May Health Peace and Contentment be Yours

Did You Know?

Insulin was discovered in the summer of 1920 by Canadian scientist Frederick Banting at the University of Toronto and would prolong the lives of diabetes sufferers worldwide.

Read more: "The Discovery of Insulin". (2014).


Disease and Illness

Disease and illness cause physical, emotional and mental distress amongst the sufferer and their family. They are challenges we must overcome as we continue on the wheel of life.

Germ Theory

We accept today that microorganisms can invade the body and cause certain diseases. This was not always so. It took years of laboratory work before this observation which became known as germ theory became part of main stream health care. It was the key to understanding, treating and preventing disease. Louis Pasteur and Robert Koch are known as the scientists to prove this theory.

Photograph (right): Booen, J.O.(ca.1897). Photograph of an unknown child (detail). Chilliwack Museum and Archives, P.Coll 120

Fighting Disease

The work of Louis Pasteur and Robert Koch in the 1870s and beyond was instrumental in paving the way for further research for people already suffering from diseases. By 1894, scientists could prove conclusively that bacteria and viruses caused leprosy (1879), typhoid fever (1880), diphtheria (1882), tuberculosis (1882), cholera (1883), tetanus (1884), pneumonia (1884), and bubonic plague (1894). Vaccines and antibiotics became the main methods to fight these diseases.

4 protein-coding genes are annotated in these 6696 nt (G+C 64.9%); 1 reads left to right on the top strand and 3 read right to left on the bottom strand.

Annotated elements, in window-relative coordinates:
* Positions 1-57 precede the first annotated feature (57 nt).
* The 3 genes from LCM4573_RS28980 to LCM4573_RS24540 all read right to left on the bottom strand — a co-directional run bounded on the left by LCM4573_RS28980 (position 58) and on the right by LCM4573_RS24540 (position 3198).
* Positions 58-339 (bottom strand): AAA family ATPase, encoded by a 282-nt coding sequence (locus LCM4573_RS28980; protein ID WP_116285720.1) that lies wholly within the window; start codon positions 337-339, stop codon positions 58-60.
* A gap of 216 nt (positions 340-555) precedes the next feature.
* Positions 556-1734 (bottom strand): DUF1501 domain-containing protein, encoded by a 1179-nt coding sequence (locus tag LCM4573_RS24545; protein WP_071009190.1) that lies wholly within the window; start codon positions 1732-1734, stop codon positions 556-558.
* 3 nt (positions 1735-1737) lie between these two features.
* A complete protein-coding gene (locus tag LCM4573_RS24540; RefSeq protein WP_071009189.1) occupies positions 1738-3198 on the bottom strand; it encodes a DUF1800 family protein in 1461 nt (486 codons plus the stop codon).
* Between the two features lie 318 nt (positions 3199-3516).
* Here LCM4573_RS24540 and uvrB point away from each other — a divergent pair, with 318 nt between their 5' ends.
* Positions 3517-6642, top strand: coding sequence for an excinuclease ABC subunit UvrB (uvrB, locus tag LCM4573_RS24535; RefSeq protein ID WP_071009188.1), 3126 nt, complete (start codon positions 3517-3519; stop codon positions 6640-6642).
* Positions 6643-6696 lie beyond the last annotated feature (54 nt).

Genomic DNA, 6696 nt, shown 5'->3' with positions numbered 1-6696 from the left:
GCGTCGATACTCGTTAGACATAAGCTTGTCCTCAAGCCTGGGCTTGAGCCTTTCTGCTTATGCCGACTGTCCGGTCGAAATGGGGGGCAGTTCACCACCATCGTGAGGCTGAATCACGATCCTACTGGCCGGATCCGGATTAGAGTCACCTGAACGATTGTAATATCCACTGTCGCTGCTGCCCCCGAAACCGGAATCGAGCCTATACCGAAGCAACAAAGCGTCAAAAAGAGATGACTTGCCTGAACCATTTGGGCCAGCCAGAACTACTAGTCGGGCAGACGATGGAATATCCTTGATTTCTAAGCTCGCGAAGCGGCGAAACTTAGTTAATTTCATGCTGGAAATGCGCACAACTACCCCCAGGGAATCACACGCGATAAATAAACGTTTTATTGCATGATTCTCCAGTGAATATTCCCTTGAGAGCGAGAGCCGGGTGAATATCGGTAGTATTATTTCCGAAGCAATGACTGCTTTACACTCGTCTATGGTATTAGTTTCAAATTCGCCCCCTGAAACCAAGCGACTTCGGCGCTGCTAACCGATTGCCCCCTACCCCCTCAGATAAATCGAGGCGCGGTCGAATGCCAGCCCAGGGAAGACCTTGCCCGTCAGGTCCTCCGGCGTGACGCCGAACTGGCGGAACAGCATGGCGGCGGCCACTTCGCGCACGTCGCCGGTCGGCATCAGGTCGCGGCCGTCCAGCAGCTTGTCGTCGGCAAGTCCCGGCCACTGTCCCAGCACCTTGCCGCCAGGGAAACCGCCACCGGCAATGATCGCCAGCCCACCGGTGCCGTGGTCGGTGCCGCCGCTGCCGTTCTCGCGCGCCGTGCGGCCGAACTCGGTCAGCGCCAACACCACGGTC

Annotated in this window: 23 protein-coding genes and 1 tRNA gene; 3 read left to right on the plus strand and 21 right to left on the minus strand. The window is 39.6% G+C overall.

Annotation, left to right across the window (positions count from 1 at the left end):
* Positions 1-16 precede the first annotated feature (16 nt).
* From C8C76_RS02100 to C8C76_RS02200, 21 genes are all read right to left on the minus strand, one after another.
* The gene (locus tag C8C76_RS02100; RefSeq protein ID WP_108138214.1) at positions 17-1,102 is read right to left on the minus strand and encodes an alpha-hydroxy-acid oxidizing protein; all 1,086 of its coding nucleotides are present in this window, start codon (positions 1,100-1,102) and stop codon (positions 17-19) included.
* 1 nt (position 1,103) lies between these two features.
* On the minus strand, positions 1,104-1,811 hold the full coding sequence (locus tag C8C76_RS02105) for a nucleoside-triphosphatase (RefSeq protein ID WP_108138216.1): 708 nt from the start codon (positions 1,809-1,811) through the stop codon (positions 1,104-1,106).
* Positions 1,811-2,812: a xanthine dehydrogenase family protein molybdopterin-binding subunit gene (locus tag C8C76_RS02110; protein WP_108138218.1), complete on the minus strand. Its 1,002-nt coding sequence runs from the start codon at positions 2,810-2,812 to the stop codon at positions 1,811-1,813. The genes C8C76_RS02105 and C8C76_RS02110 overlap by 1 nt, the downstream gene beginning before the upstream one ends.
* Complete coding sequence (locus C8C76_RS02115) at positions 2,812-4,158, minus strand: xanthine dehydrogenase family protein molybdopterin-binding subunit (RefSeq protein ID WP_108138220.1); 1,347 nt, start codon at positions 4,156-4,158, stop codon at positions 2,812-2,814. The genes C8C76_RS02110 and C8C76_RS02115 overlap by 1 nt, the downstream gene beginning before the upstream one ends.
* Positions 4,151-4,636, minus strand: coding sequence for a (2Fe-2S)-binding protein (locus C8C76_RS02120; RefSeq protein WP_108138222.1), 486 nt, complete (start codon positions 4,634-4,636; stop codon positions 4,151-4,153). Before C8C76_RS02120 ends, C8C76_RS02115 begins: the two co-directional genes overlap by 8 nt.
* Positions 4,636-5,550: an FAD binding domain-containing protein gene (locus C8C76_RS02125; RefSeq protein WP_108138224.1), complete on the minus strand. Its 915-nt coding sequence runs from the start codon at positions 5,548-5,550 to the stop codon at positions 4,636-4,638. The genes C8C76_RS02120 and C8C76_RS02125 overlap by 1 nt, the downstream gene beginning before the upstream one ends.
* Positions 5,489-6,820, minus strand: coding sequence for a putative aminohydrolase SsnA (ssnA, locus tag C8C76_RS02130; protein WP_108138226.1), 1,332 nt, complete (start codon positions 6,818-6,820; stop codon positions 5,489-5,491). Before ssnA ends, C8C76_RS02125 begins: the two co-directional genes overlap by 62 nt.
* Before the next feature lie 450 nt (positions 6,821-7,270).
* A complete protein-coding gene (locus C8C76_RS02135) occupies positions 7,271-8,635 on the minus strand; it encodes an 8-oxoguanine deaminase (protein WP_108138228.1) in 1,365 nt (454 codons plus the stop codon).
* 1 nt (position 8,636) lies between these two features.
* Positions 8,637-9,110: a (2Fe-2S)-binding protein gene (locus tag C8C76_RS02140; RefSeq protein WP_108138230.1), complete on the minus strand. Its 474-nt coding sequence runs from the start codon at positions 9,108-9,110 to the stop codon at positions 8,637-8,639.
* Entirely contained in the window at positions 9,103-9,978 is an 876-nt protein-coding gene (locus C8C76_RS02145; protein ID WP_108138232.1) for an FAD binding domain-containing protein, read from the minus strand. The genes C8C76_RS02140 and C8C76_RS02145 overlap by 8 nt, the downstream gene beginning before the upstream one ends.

Photograph (right): The Chilliwack Progress (May 19, 1892). "On a point in cleaning up and disease", pp. 3.

Spanish Influenza and Chilliwack

H.J. Barber, the local druggist, responded to the 1918 Spanish influenza outbreak in Chilliwack by advertising hot water bottles, cascara bromo, quinine, Shoop's Preventatives and White Pine and Tar as cures to help stamp out the flu that was beginning to ravage the community.

The epidemic occurred when the First World War was nearing its end. Convalescing Canadian soldiers returning from overseas helped spread the virus. In October, 1918, the flu reached Chilliwack. In response schools, churches, theatres, poolrooms and public auctions were closed until further notice.

In Sardis, at the Coqualeetza Institute, the school became an emergency hospital with dormitories, halls, sitting rooms and a large recreation hall turned into hospital wards. 

By early November Dr. J.C. Henderson reported eight deaths attributable to the disease.

From October 1918 through March 1919, 29 individuals, 14 males and 15 females, died in Chilliwack. Although the cause of their deaths is not determined, the influenza and its associated troubles were surely contributing factors.

The Chilliwack Progress. (October 10, 1918). "Spanish Grippe", pp. 3.

Below: Chilliwack Museum and Archives. (1909) Student Attendance Register for Promontory School showing absences due to influenza. Add. Mss. 752 Chilliwack School District No. 33 fonds.

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